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JavaScript® 24-Hour Trainer by Jeremy McPeak

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Chapter 31. An Introduction to Ajax

Web applications are sometimes considered inferior to conventional applications—that is, applications that run natively on your chosen operating system. That mindset is easy to develop. Imagine a conventional application that has a form that users can use to input data and have it stored in a database. A host of features are common in such conventional applications, such as real-time validation, seamlessly fast response times, and real-time error reporting.

Compare all that to a comparable web application. Users input data into the form and submit it. There is some real-time validation that you can do with JavaScript, but often with such web applications the server is responsible for comprehensive validation. The experience is disjointed when users click the form's submit button: The page has to reload with new data from the server, so not only does the page flicker, but it has to be downloaded again. If an error occurs, users don't know it until the page is completely loaded in the browser.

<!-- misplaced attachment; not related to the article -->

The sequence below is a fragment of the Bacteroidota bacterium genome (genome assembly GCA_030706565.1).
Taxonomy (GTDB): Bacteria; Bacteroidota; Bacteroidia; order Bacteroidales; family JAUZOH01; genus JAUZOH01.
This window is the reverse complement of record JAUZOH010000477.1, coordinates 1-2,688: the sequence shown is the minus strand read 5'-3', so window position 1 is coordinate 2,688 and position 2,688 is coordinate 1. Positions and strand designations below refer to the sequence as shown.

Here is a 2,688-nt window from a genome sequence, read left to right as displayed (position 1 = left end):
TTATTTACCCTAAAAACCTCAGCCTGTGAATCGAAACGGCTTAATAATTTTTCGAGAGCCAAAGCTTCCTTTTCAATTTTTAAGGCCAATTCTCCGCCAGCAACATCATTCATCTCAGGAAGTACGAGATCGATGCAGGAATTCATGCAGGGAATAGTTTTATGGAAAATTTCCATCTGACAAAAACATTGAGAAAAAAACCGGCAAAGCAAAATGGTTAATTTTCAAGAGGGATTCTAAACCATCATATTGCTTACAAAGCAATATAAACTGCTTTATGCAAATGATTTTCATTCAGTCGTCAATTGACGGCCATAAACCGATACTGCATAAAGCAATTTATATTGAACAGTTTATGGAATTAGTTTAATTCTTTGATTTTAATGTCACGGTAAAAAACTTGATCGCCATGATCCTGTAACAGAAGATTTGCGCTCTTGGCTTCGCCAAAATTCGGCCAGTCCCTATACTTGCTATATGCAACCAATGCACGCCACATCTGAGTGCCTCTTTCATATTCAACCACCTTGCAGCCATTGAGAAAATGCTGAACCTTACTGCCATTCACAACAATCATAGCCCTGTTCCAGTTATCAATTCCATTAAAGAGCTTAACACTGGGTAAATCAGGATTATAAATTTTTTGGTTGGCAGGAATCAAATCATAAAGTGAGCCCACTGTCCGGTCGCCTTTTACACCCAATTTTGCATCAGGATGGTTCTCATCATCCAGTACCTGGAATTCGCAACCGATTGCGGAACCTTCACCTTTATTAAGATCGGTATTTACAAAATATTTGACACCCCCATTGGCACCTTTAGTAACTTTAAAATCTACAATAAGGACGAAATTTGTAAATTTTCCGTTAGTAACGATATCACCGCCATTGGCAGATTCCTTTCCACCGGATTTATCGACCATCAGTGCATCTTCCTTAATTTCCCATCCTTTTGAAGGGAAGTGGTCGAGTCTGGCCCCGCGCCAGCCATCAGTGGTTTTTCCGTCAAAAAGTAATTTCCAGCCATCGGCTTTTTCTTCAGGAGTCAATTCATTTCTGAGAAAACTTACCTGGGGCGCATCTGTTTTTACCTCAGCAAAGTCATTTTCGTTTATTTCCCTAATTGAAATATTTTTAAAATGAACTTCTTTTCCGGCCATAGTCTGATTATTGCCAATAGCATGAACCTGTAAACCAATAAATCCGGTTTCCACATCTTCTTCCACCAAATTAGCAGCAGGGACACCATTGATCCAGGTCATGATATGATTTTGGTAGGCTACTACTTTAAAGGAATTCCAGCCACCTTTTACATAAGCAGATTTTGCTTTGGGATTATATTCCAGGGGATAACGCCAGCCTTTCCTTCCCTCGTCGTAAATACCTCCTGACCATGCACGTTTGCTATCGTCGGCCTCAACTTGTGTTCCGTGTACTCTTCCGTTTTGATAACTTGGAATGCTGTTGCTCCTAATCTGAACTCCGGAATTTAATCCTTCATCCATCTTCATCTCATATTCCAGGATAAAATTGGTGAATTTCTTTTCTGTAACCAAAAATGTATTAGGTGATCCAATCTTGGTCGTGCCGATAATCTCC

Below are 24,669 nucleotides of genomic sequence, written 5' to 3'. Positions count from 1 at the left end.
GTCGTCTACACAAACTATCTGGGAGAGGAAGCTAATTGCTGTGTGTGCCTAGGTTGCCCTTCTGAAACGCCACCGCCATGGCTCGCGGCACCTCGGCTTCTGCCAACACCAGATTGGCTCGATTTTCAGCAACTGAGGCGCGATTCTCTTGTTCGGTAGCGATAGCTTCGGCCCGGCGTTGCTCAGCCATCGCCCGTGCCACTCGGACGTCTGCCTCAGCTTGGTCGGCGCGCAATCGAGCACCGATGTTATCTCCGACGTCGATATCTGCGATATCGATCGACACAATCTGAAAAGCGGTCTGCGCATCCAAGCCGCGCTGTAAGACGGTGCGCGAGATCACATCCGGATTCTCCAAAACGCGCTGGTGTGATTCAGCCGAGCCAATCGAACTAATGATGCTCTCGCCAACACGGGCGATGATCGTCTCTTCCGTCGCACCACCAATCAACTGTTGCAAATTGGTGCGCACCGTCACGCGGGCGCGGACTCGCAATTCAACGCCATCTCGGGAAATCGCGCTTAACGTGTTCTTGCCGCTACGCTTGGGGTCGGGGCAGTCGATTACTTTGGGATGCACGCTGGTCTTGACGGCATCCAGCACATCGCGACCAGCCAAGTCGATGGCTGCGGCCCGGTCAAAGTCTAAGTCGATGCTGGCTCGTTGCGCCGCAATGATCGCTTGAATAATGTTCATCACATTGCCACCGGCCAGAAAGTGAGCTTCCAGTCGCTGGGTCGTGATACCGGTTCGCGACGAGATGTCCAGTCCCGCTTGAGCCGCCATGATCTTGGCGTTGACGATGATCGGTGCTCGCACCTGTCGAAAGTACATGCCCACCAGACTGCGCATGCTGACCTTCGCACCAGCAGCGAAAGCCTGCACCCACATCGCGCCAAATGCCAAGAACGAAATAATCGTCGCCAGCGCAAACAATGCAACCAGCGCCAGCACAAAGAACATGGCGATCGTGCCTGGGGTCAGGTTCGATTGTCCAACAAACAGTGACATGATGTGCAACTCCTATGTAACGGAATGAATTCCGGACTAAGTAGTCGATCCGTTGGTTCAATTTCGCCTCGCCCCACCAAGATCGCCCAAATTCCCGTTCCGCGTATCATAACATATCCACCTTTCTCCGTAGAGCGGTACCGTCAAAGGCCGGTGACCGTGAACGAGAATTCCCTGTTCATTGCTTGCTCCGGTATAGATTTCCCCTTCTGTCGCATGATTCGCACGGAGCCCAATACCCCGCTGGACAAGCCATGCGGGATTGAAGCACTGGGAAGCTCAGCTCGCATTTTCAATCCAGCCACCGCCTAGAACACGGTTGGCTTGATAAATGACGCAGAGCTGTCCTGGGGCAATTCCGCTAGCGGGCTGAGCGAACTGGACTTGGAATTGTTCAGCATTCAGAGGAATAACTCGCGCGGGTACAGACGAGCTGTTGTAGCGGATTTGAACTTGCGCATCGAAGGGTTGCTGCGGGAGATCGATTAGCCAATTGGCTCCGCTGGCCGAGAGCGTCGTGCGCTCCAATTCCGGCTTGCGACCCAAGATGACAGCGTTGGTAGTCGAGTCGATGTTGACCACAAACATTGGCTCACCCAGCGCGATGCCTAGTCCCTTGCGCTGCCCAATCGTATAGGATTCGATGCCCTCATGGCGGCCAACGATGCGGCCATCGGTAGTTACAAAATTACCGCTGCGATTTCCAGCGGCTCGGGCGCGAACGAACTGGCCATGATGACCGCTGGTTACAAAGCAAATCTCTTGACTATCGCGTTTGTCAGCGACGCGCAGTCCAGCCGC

There are a variety of factors that contribute to the differences between conventional and web applications, but perhaps the largest hurdle web developers face is the HyperText Transfer Protocol (HTTP). The Internet relies upon several components in order to function, and probably the most important component is HTTP, a request-response protocol. When you open a browser and go to any website, your browser sends an HTTP request to the website's server to retrieve ...

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